The conventional business news this week will be dominated by earnings, as a raft of high-profile companies report. But the week’s most important news for business leaders may not be found on the business pages (print or digital). Consider:
-Tuesday. The New Hampshire primary. At this point what can I or anyone say that hasn’t been said? But one insight at least deserves emphasizing: The consequences of the presidential election will be profound for business, and the way things are going, they could be transformational. My colleague Alan Murray explains why in his CEO Daily this morning, which I highly recommend. Although it seems inconceivable, and is still highly unlikely, the consequences for your business of a President Trump or a President Sanders are worth your pondering for a moment. They’ll both probably win on Tuesday.
-Wednesday. NATO defense ministers meet for two days in Brussels to discuss the alliance’s defenses on its “eastern flank,” meaning Russia. President Vladimir Putin is a desperate man as his corrupt, oil-based economy declines, and he learned in Ukraine that aggressive belligerence works wonders for his popularity at home. If NATO decides to strengthen its defenses, perhaps in the Baltics and elsewhere, will he feel the need to respond in some highly visible way? If tension with Russia ratchets up, the EU economy – as a unit, the world’s largest economy – could weaken just as it’s finally starting to grow. Your business would feel the consequences.
-Wednesday and Thursday. Fed chairwoman Janet Yellen testifies to House and Senate committees. As speculation grows that her minuscule December rate increase may be it for the year, the world will be listening for new information or hints. If she still seems to feel that a quarter-point rise – as former Treasury Secretary Hank Paulson describes it, “from almost nothing to a little more than almost nothing” – is all the economy can bear, that’s grim news.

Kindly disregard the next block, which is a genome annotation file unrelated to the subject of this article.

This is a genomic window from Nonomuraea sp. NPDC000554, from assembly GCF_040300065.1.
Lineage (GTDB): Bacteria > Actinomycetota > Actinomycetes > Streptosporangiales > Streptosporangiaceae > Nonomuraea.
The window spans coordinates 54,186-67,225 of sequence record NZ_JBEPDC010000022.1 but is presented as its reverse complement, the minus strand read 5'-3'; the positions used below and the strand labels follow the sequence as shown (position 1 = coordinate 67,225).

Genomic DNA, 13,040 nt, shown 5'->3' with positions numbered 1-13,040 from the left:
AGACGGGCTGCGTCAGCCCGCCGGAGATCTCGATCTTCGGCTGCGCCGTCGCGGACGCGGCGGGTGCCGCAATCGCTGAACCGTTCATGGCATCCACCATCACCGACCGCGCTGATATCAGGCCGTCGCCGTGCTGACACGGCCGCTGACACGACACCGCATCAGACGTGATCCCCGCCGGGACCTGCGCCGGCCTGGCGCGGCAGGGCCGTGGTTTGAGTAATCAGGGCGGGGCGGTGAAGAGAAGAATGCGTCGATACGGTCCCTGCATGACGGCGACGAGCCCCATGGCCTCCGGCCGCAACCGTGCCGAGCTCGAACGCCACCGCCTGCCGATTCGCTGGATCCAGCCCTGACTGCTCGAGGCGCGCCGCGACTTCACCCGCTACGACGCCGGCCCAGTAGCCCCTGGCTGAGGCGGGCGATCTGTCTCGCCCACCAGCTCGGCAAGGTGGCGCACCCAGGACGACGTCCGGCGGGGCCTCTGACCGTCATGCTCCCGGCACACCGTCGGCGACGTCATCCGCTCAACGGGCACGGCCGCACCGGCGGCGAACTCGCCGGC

-Thursday. Defense Secretary Ash Carter leads a meeting of defense ministers from countries in the U.S.-led coalition against ISIS. The topic: whether to extend operations into Libya. As a nation in chaos with lots of oil, it’s an ideal new base for ISIS as it loses ground in Iraq and Syria. But would intervening actually disrupt the eventual formation of a government in Libya? More broadly, which would be worse for the world economy – escalating the conflict or letting ISIS operate freely?
The most important news for business isn’t always called business news, as this week emphatically shows.
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What We're Reading Today
VW vows generous compensation to vehicle owners
Kenneth Feinberg, hired to manage compensation offers after VW's emissions scandal, says the company isn't sure if the packages will involve cash, car buybacks, repairs, or replacement cars. He has full authority to make offers, but he can't move forward with offers to U.S. owners of 600,000 affected vehicles until the company agrees to a remedy plan with authorities. Matthias Müller's company last week hired a new U.S. legal chief to expedite the process. Fortune
Chipotle to close today
From 11 am to 3 pm local time, Chipotle restaurants across the U.S. will close so CEO Steve Ells can explain new food safety procedures to workers. Employees will have an opportunity to ask Ells questions about the safety measures. It's a vigorous response by Ells and co-CEO Monty Moran to prevent E. coli and other food-borne illnesses, which plagued Chipotle over the fall. CNN Money
Bill Clinton unloads on Bernie Sanders